of moments.

In his realm my son reigns supreme,
an architect of worlds,
weaving narratives,
parading his own grand designs.

“…The Poet’s Dust…”

Happy Robbie Burns Day! My son and I only unearthed our Caledonian roots seven years ago. After posting Family Tree DNA test results, a cousin and genealogical researcher contacted me and from there, the search began in earnest. She found a fairly close relative which eventually led to our long-lost Ferguson clan/kin. Thank you, Amy, you’re an angel!

We come from a long line of Robert Fergusons and I like to imagine we’re descendants of Robert Fergusson, the 18th poet who “ led a bohemian life in Edinburgh, the city of his birth, then at the height of intellectual and cultural ferment as part of the Scottish Enlightenment. Many of his extant poems were printed from 1771 onwards in Walter Ruddiman’s Weekly Magazine, and a collected works was first published early in 1773. Despite a short life, his career was highly influential, especially through its impact on Robert Burns. He wrote both Scottish English and the Scots language, and it is his vivid and masterly writing for which he is principally acclaimed.” This article discusses the influence of Fergusson on Burns.

I was fortunate to visit Edinburgh for the first time last fall and certainly felt right at home in a city that reveres literature and honours poets, including this statue of Robert Fergusson who “was buried in the Canongate Kirkyard. Robert Burns, who admired his poetry, arranged for a headstone and provided the inscription in 2004. “No sculptured Marble here, nor pompous lay, No storied Urn nor animated Bust: This simple stone directs pale Scotia’s way, to pour her sorrows o’er the Poet’s dust”.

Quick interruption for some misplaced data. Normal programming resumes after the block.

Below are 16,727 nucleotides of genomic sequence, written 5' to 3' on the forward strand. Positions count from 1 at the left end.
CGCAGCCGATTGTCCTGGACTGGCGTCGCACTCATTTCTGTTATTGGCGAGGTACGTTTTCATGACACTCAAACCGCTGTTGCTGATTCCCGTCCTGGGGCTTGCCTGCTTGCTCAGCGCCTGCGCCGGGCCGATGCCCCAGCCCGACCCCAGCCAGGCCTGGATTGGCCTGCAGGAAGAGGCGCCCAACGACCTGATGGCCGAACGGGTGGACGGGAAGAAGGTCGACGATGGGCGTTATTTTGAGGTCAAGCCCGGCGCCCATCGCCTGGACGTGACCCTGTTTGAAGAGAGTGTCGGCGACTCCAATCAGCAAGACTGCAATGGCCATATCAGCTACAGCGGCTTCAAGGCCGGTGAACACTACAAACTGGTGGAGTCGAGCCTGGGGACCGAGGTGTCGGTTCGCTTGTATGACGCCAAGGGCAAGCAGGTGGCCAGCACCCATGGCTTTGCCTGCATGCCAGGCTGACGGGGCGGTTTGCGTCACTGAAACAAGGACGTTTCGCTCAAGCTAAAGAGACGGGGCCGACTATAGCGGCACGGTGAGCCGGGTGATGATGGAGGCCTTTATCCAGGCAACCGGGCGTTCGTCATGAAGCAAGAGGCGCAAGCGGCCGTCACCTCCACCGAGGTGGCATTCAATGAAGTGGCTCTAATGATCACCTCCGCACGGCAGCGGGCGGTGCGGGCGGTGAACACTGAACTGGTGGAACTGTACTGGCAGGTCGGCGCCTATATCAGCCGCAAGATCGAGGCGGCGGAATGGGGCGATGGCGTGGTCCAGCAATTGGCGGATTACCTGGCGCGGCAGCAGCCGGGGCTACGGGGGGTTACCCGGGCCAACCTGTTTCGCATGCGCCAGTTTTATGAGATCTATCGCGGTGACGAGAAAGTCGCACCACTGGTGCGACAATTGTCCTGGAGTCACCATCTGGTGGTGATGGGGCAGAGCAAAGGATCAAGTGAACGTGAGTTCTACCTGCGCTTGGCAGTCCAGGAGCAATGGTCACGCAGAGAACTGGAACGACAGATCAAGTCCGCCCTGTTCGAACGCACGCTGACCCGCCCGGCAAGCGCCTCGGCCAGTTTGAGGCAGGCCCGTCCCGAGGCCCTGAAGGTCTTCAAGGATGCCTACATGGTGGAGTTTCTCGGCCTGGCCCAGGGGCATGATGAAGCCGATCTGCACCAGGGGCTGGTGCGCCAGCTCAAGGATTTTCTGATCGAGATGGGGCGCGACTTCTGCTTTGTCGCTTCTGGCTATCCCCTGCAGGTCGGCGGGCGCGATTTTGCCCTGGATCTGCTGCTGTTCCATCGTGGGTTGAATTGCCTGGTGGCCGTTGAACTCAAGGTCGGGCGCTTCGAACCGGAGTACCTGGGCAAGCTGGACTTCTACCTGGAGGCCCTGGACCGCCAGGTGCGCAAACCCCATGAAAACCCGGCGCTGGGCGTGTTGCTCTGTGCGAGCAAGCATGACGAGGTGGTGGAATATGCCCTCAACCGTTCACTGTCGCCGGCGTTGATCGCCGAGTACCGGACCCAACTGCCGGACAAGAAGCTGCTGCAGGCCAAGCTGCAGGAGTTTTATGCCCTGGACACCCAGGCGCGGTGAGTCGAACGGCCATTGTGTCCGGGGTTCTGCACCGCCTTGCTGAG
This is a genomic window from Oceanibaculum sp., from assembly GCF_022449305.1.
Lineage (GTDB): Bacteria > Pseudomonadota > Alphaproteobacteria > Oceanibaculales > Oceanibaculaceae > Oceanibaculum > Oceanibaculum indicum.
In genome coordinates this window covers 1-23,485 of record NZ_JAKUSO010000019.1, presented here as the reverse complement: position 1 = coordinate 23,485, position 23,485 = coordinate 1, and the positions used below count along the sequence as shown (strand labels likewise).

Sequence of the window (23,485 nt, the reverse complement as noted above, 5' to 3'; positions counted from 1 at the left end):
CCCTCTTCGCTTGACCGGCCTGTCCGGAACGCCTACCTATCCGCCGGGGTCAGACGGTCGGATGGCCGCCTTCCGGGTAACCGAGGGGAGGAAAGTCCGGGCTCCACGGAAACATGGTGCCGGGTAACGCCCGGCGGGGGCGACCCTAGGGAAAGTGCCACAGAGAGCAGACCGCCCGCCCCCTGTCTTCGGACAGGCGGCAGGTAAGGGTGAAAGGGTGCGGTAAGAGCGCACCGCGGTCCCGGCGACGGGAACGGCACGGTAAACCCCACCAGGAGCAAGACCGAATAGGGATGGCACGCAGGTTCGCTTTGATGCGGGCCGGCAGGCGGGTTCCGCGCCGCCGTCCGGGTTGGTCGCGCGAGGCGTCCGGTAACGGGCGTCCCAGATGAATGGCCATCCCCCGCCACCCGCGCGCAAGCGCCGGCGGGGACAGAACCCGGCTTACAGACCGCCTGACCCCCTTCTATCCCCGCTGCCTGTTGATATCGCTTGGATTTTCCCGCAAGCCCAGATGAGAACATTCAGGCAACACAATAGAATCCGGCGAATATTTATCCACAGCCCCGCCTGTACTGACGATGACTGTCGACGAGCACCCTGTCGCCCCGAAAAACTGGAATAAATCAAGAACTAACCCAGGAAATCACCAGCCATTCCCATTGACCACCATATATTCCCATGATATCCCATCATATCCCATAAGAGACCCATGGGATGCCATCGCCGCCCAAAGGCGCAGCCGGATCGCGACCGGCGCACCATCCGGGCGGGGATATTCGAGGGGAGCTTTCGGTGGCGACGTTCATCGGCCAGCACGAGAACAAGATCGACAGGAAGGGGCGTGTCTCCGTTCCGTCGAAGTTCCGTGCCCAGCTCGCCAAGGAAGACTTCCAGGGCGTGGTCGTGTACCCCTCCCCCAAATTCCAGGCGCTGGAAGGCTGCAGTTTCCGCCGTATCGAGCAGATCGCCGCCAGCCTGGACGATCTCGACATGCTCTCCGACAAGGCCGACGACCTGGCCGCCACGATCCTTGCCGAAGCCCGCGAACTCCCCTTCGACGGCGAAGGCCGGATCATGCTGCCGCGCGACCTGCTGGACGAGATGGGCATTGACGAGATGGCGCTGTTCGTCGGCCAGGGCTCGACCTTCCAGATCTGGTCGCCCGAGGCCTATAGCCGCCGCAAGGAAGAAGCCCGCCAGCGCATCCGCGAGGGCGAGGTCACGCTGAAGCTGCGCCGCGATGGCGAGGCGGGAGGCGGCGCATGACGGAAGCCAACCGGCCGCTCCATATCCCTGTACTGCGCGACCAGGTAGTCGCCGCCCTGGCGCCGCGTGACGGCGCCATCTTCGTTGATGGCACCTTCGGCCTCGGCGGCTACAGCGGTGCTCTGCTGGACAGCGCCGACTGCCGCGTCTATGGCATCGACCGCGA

Perhaps my seemingly mysterious penchant for verse and love of language, which always puzzled certain people, might be explained by our heritage and inspired this poem.

ACT NATURALLY

Ferocious as I am elegant
I did not ask for this
protracted neck, pale plumage,

penchant for the pond.
I may appear to be gliding
but my palmate feet paddle.

Neither did I ask to be a versifier,
foolishly speaking
in the voice of a swan.

We did not ask for this fate.
Who in their right mind would,
the gift of life bestowed without consent.